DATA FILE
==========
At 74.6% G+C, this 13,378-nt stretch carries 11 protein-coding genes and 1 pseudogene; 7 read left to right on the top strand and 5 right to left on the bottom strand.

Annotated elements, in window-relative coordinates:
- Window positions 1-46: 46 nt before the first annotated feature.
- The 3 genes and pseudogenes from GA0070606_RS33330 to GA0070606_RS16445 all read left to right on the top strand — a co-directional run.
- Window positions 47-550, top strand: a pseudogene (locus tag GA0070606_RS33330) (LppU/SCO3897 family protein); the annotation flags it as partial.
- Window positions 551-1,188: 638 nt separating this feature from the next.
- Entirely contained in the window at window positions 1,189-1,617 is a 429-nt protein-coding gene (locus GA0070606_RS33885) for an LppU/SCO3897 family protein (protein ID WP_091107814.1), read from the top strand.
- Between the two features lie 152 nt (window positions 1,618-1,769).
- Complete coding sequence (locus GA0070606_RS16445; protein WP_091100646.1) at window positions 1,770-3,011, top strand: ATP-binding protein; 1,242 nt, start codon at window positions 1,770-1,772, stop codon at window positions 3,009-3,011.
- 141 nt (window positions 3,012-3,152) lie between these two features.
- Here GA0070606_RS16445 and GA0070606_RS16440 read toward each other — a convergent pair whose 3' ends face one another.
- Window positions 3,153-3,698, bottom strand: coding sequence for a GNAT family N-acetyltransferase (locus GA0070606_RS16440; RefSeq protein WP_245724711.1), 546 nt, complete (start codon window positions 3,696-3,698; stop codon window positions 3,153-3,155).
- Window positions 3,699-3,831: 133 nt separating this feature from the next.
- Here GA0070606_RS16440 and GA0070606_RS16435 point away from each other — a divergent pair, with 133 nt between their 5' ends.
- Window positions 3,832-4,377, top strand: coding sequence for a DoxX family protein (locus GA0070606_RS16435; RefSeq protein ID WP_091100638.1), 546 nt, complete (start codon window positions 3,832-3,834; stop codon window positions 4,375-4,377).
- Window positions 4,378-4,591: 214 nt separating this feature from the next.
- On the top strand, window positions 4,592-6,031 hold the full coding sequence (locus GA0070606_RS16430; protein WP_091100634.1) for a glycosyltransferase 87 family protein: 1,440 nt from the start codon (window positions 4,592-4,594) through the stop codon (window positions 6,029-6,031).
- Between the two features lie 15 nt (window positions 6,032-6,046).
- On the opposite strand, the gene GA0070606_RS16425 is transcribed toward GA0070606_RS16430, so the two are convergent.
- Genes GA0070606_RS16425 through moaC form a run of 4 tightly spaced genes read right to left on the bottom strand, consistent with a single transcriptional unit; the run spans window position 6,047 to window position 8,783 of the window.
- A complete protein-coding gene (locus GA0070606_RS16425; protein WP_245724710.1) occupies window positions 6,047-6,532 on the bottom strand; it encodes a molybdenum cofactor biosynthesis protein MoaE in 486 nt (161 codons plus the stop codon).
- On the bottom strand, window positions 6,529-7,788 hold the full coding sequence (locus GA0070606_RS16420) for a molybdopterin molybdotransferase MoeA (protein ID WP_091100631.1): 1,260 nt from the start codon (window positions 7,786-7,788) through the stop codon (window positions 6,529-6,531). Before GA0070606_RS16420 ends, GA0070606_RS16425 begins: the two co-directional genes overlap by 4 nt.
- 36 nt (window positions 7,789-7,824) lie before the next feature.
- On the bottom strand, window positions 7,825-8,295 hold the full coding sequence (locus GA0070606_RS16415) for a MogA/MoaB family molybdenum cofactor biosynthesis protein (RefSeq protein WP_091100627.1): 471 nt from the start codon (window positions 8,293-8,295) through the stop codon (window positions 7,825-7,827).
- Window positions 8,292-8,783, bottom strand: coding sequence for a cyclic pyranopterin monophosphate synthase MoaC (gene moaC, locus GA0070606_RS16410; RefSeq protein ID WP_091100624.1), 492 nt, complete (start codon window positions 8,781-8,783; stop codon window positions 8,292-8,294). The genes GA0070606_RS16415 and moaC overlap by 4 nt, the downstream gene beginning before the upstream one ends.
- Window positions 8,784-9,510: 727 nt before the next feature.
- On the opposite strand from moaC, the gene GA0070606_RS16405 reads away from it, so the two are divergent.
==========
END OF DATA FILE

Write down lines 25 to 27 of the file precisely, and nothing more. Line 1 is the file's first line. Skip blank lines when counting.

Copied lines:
- Window positions 8,292-8,783, bottom strand: coding sequence for a cyclic pyranopterin monophosphate synthase MoaC (gene moaC, locus GA0070606_RS16410; RefSeq protein ID WP_091100624.1), 492 nt, complete (start codon window positions 8,781-8,783; stop codon window positions 8,292-8,294). The genes GA0070606_RS16415 and moaC overlap by 4 nt, the downstream gene beginning before the upstream one ends.
- Window positions 8,784-9,510: 727 nt before the next feature.
- On the opposite strand from moaC, the gene GA0070606_RS16405 reads away from it, so the two are divergent.